Posted on Leave a comment

FZ-10 on the dyno

Somehow, some way, I managed to put around 800 miles on the bike during the first week of ownership. A few good rides, some commuting, and some dyno time. The honeymoon doesn’t appear to be waning. Rather, it’s intensifying. I’d like to scrounge up another $13k so I can buy a second bike – this would give continuous ride time while the first bike is disassembled for R&D, maintenance, etc. Joking aside, I love the bike. As I mentioned earlier, it’s they combined the best features of a Speed Triple, an FZ-09, and a VFR and then improved on it a bit more. The more I ride it, the more in love I become. Nice job Yamaha!

The objective for the dyno was pretty straight-forward: determine what differences (if any) exist between the various ride modes and traction control settings. The three modes felt identical in power output, but clearly the throttle maps vary. The FZ-09, by contrast, reduces power by approximately 10% in B mode (the softest map on that bike).

93 degrees F air temperature
50% relative humidity
93 octane fuel
All runs done between 205-220 degrees F
Bike is completely stock
665 miles on the clock at start of test
10w40 Yamalube non-synthetic oil (used for break-in). Oil/filter changed at 100 miles and then again at 618 miles. Chain adjusted and lubed at the 618 mile service.

As (unfortunately) expected, the stationary front wheel disabled the TC system and tripped a CEL. So, no way to quantify the effects of TC on power output. Until we figure something out…

Otherwise, we did about 5 runs per mode. What you see here is the best of each mode.

Unfortunately, time was limited and we didn’t have enough left to access an ignition lead to pull RPM (and torque). However, I was able to back-calculate the RPM based on wheel speed and obtain torque readings as shown here. Please be aware that the RPM and torque trace are calculated!! There is some inherent error in the dyno, with the actual circumference of the rear tire, etc. This is only shown to give a feel for the actual torque curve. So reader beware!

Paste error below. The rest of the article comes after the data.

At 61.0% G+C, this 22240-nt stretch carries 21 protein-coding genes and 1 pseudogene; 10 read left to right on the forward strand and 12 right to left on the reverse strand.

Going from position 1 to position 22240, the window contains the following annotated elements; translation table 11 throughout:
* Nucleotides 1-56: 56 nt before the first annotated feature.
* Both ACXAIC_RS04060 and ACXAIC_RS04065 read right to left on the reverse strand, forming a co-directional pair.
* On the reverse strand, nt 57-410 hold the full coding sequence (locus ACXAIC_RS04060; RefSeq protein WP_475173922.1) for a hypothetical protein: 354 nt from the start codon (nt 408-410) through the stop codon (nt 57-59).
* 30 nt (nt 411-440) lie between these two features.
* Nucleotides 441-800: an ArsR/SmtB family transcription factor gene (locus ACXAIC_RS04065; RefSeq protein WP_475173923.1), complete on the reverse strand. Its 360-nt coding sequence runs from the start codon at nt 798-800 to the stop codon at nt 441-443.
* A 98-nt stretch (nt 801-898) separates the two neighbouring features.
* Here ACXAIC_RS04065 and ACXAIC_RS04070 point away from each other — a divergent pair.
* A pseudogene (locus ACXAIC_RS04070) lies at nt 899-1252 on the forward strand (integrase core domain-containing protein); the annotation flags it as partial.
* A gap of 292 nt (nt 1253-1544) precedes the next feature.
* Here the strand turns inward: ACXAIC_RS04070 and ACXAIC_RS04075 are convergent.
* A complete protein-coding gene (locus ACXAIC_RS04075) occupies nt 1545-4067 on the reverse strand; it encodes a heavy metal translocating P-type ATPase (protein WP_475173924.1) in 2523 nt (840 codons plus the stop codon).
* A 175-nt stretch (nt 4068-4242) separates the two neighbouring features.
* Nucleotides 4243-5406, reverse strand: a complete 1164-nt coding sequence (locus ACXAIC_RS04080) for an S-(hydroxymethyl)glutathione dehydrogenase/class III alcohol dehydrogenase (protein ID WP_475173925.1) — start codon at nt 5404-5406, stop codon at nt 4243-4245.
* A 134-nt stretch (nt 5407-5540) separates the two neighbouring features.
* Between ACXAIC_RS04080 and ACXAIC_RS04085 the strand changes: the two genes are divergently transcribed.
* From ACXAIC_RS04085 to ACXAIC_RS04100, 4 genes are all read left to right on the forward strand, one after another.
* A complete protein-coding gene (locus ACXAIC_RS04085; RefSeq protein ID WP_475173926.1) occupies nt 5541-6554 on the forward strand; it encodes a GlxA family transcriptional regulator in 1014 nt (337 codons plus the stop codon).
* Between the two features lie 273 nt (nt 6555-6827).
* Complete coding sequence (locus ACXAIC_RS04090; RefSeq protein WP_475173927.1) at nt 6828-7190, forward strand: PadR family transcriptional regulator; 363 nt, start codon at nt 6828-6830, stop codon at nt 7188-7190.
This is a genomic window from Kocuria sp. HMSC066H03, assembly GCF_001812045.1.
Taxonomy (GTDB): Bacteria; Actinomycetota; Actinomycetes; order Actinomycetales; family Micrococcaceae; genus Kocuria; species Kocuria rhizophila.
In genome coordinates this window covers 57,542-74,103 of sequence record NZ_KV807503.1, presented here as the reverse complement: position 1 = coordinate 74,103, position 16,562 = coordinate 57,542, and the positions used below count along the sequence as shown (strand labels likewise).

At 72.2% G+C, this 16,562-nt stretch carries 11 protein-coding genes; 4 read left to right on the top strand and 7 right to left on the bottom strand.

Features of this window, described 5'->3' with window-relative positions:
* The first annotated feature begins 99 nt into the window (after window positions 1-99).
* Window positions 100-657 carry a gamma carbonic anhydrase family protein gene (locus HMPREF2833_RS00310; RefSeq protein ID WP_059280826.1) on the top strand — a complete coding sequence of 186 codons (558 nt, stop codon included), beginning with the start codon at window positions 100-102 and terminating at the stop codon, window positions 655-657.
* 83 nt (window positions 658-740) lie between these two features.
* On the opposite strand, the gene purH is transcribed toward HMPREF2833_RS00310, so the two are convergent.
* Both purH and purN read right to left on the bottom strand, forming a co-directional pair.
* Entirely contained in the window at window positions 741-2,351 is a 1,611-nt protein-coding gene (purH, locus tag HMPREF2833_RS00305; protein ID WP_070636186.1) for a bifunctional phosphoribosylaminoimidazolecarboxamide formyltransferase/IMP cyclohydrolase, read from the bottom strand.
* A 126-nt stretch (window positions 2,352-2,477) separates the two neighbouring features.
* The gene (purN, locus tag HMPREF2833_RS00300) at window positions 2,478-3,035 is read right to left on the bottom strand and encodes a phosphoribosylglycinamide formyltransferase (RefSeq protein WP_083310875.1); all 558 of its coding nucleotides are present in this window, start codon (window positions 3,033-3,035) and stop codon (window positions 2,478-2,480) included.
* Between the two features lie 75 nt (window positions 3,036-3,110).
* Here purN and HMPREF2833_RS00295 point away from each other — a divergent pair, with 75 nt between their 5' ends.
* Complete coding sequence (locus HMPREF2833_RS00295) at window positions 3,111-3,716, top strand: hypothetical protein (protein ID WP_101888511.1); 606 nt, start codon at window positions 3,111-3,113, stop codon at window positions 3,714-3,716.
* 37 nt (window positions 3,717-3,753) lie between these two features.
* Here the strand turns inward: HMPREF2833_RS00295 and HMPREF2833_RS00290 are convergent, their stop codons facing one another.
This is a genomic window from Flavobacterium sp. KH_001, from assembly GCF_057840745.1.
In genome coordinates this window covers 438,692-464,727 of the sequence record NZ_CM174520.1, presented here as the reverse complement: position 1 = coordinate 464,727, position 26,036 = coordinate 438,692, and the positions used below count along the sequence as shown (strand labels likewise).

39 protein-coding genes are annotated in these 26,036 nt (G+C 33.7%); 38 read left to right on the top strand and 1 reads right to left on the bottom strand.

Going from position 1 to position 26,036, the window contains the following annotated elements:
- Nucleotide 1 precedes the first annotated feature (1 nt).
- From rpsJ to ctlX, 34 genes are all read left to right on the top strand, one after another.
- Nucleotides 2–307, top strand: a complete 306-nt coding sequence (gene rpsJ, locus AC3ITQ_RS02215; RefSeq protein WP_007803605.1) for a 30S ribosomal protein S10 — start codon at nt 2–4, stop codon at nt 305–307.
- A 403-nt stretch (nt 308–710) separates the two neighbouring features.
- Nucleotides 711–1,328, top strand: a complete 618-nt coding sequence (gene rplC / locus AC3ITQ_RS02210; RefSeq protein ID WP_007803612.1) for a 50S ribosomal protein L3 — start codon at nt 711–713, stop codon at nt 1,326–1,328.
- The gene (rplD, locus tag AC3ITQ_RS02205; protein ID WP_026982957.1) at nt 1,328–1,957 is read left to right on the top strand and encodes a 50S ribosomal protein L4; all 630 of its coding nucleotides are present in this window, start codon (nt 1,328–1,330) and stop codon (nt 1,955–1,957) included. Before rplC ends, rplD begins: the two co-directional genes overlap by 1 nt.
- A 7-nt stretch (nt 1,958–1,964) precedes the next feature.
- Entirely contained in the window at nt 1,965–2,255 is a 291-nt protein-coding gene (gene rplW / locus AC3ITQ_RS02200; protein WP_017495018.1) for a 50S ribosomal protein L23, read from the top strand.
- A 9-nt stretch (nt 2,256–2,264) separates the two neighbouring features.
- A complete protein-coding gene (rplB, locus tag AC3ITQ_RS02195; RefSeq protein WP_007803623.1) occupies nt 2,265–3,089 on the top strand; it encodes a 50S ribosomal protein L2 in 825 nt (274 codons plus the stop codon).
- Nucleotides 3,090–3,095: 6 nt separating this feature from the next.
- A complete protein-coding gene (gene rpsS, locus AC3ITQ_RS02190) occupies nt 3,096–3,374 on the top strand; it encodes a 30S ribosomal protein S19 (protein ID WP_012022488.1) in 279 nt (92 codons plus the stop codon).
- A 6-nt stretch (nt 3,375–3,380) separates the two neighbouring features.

The curves passes the sniff test based on my seat of the pants. Torque picks up pretty strong at ~4,000 RPM which matches the feel from the saddle. From there, the bike makes about 75% or more of its peak torque to redline. There are a couple bumps along the way, but the ~8,000 RPM peak matches up with the reality-distorting rush from the saddle. But again, reader beware – this data was calculated!

For those who don’t like to read:

For reference, a stock FZ-09 puts out 104 whp on the same dyno. This number is well within the expected range. As such, it’s a little confusing that the FZ-10 is putting down the power that it is. Euro MT-10’s have pulled numbers in the 138-140 whp range, but I’ll withhold judgment until we get more data (both MT and FZ). One data point it hardly a trend, but a 160 hp (crank) bike typically puts out more power at the wheel. A stock 150 hp Ducati MTS 1200 makes about 130 hp at the wheel.

Before the topic gets sidetracked, let’s avoid discussions of dyno error, operator error, etc. until we have more data from other bikes on both sides of the pond. Hopefully, this power rating doesn’t follow in the footsteps of the 2006 R6 redline debacle. Perhaps the output is a function of some TC/CEL do-loop trickery…

Either way – the bike rips. Numbers be damned.

Leave a Reply

Your email address will not be published. Required fields are marked *

This site uses Akismet to reduce spam. Learn how your comment data is processed.